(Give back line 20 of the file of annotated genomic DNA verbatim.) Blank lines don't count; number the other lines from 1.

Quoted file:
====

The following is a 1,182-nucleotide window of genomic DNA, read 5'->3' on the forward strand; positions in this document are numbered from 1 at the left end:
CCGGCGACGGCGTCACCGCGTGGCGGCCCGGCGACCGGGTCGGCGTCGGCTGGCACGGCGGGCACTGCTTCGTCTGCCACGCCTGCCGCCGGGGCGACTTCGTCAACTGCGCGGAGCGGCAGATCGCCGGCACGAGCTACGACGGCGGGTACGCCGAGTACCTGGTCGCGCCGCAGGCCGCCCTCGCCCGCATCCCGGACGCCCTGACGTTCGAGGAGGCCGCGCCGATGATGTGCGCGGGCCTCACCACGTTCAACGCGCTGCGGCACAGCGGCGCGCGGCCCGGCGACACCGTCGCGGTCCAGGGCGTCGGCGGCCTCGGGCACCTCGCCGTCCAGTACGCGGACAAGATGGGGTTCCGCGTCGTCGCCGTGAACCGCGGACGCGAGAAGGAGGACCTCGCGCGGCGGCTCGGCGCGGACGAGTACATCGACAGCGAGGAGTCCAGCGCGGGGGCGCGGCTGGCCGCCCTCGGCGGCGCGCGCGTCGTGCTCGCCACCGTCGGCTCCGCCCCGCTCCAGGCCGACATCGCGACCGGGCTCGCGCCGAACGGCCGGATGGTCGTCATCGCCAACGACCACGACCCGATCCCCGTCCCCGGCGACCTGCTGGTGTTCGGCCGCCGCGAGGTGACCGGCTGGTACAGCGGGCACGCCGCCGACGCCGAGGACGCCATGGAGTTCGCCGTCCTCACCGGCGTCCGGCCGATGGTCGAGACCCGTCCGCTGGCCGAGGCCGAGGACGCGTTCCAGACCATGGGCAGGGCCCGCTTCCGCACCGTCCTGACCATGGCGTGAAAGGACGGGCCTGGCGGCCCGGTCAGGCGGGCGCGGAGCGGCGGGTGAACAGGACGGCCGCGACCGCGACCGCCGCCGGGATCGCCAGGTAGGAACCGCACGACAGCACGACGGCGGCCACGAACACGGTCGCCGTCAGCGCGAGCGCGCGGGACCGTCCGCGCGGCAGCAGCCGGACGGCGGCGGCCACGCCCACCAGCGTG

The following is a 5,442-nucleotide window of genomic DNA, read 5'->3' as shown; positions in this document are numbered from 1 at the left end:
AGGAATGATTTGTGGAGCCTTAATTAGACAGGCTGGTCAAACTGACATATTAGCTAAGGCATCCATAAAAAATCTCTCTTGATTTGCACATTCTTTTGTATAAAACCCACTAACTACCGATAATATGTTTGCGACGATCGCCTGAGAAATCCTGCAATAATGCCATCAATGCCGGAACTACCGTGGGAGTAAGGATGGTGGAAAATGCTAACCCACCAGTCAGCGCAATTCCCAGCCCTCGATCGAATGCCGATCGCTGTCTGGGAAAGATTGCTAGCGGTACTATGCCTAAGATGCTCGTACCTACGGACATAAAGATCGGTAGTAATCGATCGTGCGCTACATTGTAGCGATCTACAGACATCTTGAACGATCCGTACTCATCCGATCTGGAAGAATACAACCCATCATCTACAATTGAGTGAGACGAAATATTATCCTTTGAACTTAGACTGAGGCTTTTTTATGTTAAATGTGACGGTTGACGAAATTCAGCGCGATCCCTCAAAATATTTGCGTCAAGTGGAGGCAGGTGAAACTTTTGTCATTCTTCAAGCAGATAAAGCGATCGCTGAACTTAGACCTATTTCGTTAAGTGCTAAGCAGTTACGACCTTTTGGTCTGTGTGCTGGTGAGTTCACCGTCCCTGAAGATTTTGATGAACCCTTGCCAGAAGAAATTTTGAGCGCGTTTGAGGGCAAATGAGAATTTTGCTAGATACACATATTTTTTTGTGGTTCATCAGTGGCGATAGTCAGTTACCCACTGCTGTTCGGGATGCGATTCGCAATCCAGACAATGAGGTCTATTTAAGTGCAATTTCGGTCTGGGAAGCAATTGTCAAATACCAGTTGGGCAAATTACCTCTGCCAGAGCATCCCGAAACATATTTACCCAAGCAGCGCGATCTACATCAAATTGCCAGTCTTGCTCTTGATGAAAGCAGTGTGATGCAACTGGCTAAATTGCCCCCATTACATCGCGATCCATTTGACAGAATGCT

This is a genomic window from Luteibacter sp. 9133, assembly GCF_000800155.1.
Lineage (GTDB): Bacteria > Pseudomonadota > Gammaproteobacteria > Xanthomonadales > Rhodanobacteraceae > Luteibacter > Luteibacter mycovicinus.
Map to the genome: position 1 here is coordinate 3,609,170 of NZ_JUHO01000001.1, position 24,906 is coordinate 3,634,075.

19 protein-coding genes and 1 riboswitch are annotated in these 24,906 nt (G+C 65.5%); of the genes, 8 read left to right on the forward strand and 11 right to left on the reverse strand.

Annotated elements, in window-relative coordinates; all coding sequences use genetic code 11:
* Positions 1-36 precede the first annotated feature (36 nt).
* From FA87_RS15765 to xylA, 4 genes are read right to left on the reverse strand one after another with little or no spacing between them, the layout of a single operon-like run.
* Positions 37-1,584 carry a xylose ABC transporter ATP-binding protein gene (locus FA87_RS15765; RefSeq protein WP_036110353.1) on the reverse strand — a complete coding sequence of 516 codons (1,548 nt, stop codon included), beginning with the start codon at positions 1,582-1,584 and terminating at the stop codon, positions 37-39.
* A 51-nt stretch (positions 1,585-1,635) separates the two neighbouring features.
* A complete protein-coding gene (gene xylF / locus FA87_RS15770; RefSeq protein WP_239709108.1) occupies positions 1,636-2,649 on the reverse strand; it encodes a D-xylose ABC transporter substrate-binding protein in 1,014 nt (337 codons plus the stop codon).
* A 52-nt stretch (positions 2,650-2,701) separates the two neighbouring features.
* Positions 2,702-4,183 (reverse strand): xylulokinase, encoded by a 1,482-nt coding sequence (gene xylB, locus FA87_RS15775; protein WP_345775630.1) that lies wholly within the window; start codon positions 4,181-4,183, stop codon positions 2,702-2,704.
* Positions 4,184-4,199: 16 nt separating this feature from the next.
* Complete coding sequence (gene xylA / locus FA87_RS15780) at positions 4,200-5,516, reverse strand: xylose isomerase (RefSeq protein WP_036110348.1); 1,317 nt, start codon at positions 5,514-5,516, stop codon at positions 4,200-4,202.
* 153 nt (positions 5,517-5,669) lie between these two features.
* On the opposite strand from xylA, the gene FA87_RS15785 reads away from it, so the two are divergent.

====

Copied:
* On the opposite strand from xylA, the gene FA87_RS15785 reads away from it, so the two are divergent.